Removing faded flowers or ‘dead heading’, (see image) is a wonderful job for a late spring day, it extends the flowering season of annuals, hanging basket plants like Pelargonium’s, herbaceous plants – even shrubs, where it’s practical and is vital for sweet peas, which stop flowering if they are allowed to produce seed. Cutting bunches of sweet peas has the same effect, as does harvesting ‘podded’ crops like peas and runner beans; harvest regularly or they stop cropping. The only plants which are not deadheaded are those that are grown for their ornamental fruit or if you want to collect the seeds later in the season. Deadheading roses before they die and the petals fall means there’s less tidying up to do; fading flowers should be cut from cluster flowered roses individually, rather than waiting for the last flower in the cluster to fall. Only cut the flower heads from bulbs, leave the leaves and stems to produce energy, so it flowers next year. Taller flowers like Lupins and Delphiums should be cut back before the last flowers fade, removing the stalk to just above the leaves, this often encourages other, smaller spike of flowers to form. Lavenders can be trimmed as the flowers fade and the flowerhead’s saved for lavender bags or for posies indoors.
As greenhouse tomatoes are romping away, remove the side shoots of ‘cordon’ varieties to maintain a single stem. Just break them off with your finger and thumb – there’s no need to use secateurs. Make sure that your tomato plants are well watered, too, particularly if they are in growing bags, which dry out rapidly – twice a day if you can, one large soaking often leads to water-logging. Erratic watering causes calcium deficiency and ‘blossom end rot’, when the end of the fruit furthest away from the stem, turns flat and black, it is unsightly but cut this off and the fruit are still edible. It can be avoided by only planting two tomatoes per bag, using a technique known as ‘ring culture’ – cutting off the base of a 10-12” pot, inserting it into the whole cut in the top of a growing bag, then filling the pot with compost to increase the size of the root system or growing in a greenhouse border.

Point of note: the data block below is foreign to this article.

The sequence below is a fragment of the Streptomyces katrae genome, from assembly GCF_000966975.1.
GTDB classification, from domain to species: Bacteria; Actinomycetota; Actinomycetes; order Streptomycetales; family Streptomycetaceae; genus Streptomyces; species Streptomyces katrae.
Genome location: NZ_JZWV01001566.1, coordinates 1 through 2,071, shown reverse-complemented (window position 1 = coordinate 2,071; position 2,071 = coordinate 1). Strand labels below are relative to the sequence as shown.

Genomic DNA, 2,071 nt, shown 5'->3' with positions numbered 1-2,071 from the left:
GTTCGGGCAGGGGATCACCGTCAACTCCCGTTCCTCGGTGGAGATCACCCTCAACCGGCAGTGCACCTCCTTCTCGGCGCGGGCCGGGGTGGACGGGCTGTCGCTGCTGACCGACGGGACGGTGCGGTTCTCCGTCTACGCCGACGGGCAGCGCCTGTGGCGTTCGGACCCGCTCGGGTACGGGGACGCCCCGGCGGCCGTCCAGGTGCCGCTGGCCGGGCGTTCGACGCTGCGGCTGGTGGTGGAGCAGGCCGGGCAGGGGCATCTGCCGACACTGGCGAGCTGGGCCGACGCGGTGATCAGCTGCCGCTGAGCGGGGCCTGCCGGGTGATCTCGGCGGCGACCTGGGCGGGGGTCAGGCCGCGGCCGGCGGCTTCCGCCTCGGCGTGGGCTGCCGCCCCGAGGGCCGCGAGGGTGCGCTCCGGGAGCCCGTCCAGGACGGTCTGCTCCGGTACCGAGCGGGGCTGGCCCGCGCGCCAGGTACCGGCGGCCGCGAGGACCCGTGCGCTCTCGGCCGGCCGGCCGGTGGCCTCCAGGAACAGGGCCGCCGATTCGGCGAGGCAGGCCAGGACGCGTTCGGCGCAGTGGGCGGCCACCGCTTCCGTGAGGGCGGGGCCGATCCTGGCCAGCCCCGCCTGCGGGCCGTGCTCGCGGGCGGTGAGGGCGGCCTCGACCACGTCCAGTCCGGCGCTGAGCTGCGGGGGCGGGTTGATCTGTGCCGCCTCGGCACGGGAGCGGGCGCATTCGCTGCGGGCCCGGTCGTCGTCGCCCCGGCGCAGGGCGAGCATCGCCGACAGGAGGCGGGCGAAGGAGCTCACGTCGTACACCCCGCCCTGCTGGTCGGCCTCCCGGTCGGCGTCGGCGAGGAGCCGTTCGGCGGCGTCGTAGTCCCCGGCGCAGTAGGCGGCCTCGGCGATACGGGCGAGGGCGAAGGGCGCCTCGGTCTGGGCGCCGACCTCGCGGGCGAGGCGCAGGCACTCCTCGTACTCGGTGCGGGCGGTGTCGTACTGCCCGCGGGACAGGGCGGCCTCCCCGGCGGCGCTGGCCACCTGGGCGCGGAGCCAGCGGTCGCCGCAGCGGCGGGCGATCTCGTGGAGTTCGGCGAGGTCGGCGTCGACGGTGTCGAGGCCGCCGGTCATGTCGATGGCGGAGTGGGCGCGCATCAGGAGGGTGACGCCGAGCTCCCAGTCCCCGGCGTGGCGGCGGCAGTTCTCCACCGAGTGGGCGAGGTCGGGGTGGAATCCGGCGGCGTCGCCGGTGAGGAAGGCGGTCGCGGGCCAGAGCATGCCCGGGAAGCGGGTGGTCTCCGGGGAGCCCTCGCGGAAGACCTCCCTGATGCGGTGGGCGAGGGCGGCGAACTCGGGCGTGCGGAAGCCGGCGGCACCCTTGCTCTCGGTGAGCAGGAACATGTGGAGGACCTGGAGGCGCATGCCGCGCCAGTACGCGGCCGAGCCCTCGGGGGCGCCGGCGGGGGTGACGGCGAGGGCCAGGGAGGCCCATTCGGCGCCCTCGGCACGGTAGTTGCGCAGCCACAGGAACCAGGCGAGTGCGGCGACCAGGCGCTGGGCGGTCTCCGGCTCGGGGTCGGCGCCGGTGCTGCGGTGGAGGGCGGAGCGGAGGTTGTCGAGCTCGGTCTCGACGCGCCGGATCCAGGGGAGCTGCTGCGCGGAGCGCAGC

I dug out a large ‘Guelder Rose’ (Viburnum opulus) in my garden last spring, disillusioned by the damage caused to the leaves by Viburnum Beetle – it leaves the whole plant with more holes than a doily and attacks other Viburnum’s, notably Viburnum tinus, too. Larvae cause most if the damage in spring, (it will be very obvious by now) but adults can attack in late summer. There are too many larvae to pick them off by hand but look for damage in early spring, as the larvae hatch out and spray with pyrethrum immediately – several applications may be necessary as this contact organic chemical does not control the adults.. Happy Gardening!